Description: "“Thou art the Black Rider. Go thee out unto the world.”"Hunger" is not a particularly impressive book in terms of story and character development. In fact it is little more than a short story and the fact that Lisa, the protagonist, is "drafted" to become Famine is only explored as part of her inner journey to understand herself and her problem. So, even if there are some supernatural elements, this book focuses mostly on a teen that has a very bad problem to solve.
Lisabeth Lewis has a black steed, a set of scales, and a new job: she’s been appointed Famine. How will an anorexic seventeen-year-old girl from the suburbs fare as one of the Four Horsemen of the Apocalypse?
Traveling the world on her steed gives Lisa freedom from her troubles at home: her constant battle with hunger, and her struggle to hide it from the people who care about her. But being Famine forces her to go places where hunger is a painful part of everyday life, and to face the horrifying effects of her phenomenal power. Can Lisa find a way to harness that power — and the courage to battle her own inner demons?"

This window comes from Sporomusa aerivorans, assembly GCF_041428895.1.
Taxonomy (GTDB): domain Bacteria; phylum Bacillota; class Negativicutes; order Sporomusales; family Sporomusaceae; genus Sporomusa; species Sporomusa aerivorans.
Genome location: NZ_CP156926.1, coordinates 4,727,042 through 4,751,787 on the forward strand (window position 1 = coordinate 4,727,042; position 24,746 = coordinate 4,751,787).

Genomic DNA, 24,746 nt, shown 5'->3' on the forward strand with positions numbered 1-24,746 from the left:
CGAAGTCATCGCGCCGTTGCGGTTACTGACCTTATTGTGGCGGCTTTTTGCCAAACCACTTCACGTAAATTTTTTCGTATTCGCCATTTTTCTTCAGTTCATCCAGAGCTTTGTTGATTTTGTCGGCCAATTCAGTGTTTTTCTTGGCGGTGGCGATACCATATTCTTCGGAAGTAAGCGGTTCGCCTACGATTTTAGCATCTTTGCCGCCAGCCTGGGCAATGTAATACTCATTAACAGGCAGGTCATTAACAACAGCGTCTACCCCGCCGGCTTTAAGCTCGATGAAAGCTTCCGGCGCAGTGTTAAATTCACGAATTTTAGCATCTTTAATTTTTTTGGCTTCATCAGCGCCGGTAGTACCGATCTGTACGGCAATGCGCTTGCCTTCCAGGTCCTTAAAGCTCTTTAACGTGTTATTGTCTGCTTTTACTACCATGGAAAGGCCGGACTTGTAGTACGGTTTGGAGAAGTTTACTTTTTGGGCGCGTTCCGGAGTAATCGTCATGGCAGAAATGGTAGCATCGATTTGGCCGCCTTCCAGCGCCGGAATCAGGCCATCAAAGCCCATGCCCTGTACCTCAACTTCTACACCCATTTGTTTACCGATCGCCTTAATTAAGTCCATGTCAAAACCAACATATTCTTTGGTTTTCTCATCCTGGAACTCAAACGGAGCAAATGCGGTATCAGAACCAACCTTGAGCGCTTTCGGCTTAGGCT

But this book does touch a very important subject that affects a lot of people, especially teenagers: Anorexia. The way it presents the problem seems frighteningly real, and I really liked how the author used the fact that Lisa had become "Famine" to make her understand some things about herself. And how her problem still controls her, even after all she's seen as a Horseman (if she were "cured" it wouldn't be as realistic, I reckon).
Although small, this book is not an easy read (mostly due to the content itself... it's not light reading). Still I think it should be read because it actually helps people understand a little more how patients with Anorexia think and feel.